The rise in 3-MCPD in Malaysian palm oil is attributed to adulteration of production oil with hazardous waste constituents due to changes in extraction process at palm oil mills over the years by ways of:
- Recycling steriliser condensate into the production oil process to recover its constituent residual oil.
- Recycling empty fruit bunch pressed liquor into the production oil process to recover its constituent residual oil.
3-MCPD levels found in refined palm oil and palm fats are the highest in crude palm oil sourced from Malaysia. While it is known that several other refined food oils contain traces of the contaminant, Malaysian palm oil contains 3 to 14 mg/kg, which is up to 14 times higher than the maximum save level set by the European Food Safety Authority.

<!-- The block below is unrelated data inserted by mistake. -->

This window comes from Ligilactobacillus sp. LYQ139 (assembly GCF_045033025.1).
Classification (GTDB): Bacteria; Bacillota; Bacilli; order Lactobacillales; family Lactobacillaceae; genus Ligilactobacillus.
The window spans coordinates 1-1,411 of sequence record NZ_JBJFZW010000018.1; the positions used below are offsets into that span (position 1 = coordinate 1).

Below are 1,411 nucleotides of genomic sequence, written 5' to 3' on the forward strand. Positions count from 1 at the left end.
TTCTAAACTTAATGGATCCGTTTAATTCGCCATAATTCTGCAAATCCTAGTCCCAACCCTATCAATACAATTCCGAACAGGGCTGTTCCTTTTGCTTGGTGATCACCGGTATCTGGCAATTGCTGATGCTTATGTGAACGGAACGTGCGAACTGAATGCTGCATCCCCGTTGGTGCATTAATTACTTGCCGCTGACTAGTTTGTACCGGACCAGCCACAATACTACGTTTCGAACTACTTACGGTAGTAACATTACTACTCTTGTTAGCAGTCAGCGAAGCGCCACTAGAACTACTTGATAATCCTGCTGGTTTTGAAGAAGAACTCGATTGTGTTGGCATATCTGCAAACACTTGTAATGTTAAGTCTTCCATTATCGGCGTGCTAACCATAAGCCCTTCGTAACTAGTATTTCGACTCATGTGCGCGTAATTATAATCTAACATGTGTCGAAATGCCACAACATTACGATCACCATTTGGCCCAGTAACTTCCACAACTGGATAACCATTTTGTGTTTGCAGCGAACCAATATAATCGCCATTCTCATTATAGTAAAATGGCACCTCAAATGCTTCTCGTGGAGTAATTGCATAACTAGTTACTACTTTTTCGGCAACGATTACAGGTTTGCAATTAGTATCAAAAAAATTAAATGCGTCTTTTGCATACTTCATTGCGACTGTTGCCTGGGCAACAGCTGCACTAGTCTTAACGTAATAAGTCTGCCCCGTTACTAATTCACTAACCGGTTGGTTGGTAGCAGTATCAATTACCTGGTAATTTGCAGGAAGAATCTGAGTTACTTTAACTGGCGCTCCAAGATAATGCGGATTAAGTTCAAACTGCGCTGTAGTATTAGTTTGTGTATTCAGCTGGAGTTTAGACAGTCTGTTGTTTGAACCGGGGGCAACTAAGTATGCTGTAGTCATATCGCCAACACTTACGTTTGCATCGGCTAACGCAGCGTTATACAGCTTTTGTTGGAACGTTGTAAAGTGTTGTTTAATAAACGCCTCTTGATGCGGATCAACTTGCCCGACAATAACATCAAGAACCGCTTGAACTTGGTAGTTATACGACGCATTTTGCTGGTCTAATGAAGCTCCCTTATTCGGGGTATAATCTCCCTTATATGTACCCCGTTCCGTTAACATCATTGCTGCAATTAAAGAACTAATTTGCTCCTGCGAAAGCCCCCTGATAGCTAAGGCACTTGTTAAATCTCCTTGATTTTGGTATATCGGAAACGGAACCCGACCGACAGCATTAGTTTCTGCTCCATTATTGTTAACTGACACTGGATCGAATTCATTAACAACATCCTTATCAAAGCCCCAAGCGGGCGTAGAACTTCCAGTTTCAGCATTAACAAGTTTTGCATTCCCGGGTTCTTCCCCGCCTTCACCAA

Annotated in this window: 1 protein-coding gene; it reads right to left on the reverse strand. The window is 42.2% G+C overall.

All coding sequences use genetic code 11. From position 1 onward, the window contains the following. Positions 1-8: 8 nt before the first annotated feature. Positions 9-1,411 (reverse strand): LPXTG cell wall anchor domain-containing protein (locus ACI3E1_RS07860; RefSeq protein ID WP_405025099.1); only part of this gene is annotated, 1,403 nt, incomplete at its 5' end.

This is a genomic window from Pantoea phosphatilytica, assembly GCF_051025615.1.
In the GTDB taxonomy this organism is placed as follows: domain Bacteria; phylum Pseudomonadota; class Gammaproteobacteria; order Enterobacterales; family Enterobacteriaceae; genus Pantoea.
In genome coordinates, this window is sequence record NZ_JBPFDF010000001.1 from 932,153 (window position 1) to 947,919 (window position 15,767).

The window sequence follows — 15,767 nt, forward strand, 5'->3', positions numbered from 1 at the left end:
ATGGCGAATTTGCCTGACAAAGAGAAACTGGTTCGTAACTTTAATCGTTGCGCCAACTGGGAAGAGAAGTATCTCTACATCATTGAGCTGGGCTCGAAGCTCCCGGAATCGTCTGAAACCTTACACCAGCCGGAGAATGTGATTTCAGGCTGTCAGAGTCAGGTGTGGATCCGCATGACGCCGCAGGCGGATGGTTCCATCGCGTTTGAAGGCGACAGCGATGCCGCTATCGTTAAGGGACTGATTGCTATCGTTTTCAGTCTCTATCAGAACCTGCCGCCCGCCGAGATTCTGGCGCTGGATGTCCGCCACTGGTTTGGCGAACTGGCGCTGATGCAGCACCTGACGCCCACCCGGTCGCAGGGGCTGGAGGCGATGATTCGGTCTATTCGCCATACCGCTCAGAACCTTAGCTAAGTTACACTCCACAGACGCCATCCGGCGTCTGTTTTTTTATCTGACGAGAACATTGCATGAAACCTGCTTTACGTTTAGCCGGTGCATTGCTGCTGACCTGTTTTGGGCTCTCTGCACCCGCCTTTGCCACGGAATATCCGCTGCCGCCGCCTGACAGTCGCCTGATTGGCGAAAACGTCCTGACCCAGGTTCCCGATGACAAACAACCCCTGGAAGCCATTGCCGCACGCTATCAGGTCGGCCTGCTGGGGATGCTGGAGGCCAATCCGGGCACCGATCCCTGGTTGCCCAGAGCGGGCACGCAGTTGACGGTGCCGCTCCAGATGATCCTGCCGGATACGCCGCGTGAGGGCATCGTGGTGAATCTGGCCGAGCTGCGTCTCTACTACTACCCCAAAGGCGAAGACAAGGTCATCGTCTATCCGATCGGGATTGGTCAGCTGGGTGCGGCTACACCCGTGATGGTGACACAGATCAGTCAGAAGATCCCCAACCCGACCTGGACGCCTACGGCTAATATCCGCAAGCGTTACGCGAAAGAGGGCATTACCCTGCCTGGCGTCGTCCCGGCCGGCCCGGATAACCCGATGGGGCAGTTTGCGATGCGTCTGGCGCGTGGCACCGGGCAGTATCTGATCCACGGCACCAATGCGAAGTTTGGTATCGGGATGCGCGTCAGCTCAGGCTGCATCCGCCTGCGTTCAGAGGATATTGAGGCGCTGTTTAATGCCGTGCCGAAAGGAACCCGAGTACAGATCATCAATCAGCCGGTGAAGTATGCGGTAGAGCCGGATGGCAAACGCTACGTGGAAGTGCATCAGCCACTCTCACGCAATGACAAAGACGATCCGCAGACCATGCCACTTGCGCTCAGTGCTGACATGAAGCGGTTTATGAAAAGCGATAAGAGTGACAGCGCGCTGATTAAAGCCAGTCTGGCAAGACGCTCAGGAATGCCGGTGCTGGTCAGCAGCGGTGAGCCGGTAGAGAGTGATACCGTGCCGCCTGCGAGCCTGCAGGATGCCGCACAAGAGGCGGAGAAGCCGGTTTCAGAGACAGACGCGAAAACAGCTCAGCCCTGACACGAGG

Interestingly, it was recently (May 2017) reported that “As Malaysia steps into the second century of commercial oil palm planting, … the challenges facing the industry will only continue to intensify.” Industry captains were quoted as saying that “In order to face the increasing demands on the industry, Malaysia needs to work towards creating a distinguished Malaysian brand for palm oil, which will be accepted as the preferred choice by global customers.”
The above statements come in the face of the industry grappling with allegations of cancer health concerns due to the use of palm oil in food products, for example, Nutella. The allegation was related to the occurrence of 3-monochloropropanediol (3-MCPD) and Glycidyl fatty acid esters (GE) in palm oil. Should we be worried? Continue reading “How Cancer causing substances crept into food products containing palm oil?”